Someone at Singapore Air really likes beige.

As to the seat itself:  I don’t claim to be the world’s most experienced overseas flatbed seat traveler,  but I’ve been on Aer Lingus, United, Virgin, and Lufthansa.   Singapore’s bed was easily the worst.   Husband and I were in middle seats (both aisles, the configuration is 1 – 2 – 1) so we could be next to each other;  seats next to the windows were singles.  They appeared to have the same dimensions as our center seats.  The seats are wide,  but the space available to lie flat is made for people 5’6” or less. 

Husband settles into the Business Class seat.

It’s not every day that my vertical challenges are an advantage, but today was that day.  The seats are in a pod style format ,  with a footwell in the seat in front – but angled toward the middle of the plane.  The “bed” is created by folding down the back of the seat toward the footwell –  you have to get out of the seat for it to become a bed.  I prefer the seats that simply recline all the way to a flat position –  it’s just easier.   A flight attendant is ready to assist, but I didn’t want to wait for that – I had taken my sleep aid and was ready to go down as soon as the plane was in the air –  so I struggled a bit but eventually figured it out by watching like-minded passengers set up their beds.

The bigger issue was the length of the bed. I am almost 5’3 and I just barely fit.  Taller people, including Husband, had really no choice but to lay in a fetal position – and due to the angled footwell,  they had to stay on one side.  I don’t know about you, but I usually move at least once or twice in a 6 hour period – middle age creeping in, after all.   I knew what to expect from reading other reviews, but I was still surprised by the discomfort.   In addition,  when upright (even when somewhat reclined) ,  my short legs barely reached the footwell –  because the seat doesn’t shift forward,  there’s nothing supporting your legs if your feet don’t  reach.  

stretching so my toes reach the footwell – not so comfortable


Husband reports that his filet mignon dinner was tasty enough, and he enjoyed a few cocktails as well.  He doesn’t need as much sleep as I do,  luckily,  because he didn’t get much.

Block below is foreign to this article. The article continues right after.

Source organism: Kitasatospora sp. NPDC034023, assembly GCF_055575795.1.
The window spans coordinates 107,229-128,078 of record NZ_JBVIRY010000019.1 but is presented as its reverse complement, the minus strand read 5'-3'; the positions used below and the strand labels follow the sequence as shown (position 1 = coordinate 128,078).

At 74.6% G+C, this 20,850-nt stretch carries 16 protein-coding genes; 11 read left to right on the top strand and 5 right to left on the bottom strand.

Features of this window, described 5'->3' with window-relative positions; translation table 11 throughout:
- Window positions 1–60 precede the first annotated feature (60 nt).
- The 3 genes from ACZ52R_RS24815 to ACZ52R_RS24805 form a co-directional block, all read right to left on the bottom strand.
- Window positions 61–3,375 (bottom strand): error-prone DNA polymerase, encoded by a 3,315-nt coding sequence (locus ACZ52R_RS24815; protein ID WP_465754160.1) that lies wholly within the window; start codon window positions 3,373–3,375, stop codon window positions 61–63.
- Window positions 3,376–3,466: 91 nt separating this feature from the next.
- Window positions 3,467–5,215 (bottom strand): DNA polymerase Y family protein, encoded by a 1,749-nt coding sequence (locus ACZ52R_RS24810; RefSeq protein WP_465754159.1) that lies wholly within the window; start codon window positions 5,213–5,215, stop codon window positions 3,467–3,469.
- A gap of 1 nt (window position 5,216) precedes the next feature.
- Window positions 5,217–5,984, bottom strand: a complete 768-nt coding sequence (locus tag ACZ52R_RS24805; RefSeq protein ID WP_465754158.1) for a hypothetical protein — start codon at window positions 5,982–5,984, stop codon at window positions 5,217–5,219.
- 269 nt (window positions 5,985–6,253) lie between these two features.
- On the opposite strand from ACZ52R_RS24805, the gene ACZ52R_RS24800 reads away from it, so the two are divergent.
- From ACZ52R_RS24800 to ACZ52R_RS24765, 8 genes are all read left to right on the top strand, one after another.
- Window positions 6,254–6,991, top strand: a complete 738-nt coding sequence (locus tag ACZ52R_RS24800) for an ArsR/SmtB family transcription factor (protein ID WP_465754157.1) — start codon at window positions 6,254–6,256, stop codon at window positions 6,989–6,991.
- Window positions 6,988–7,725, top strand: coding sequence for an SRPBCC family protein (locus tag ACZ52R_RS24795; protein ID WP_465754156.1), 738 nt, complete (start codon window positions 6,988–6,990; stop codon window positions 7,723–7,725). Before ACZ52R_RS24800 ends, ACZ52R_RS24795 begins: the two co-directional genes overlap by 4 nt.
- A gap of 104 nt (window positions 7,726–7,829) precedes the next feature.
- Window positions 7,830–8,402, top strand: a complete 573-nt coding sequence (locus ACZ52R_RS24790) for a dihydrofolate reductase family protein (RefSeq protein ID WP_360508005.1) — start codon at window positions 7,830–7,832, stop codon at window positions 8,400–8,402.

Also, the bed was very hard. And it would have been nice had the center console lifted up –  we both would have benefited from more space that way and could have better utilized the angles. Plus, a little snuggly time. Overall seat grade:  C+.  Only because flat was technically possible. 

The flight and service were timely, well-coordinated, and smooth,  we actually arrived in Frankfurt a full hour ahead of schedule –  a mixed blessing when jet lag looms.  Flight grade was an A.

Overall:  lest I sound like a whiner or unappreciative, there was absolutely nothing wrong with the Singapore Business Class experience.  It was good. I’ve certainly suffered through more uncomfortable flights (and more uncomfortable situations, but that’s a story for another day….).  We arrived, early, in one piece and with a little sleep to boot. Germany, here we come!

The Ring of Kerry: sometimes those “Best of” lists have it right

Any search of “things to do in Ireland” will undoubtedly include a tour of the famous Ring of Kerry.  It’s often cited as one of Ireland’s top sights to see: #6 on this list,  2nd on this one,  and at the top of Frommer’s “best scenic drives in Ireland”.  What is the ring?  It’s a driving route around the Iveragh peninsula, hugging the Atlantic coast closely and circling through the towns of Killarney and Kenmare, as well as Killarney National Park.

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It’s also offers breathtaking scenery including the ocean, mountains, cliffs, lakes, waterfalls, fields, domesticated animals, and wildlife.  And although I’d been to Killarney before, I had never driven the full Ring around the peninsula,  only the bit near town and the Killarney National Park.  Here is a preview of a few of my photos from the area:

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See? breathtaking!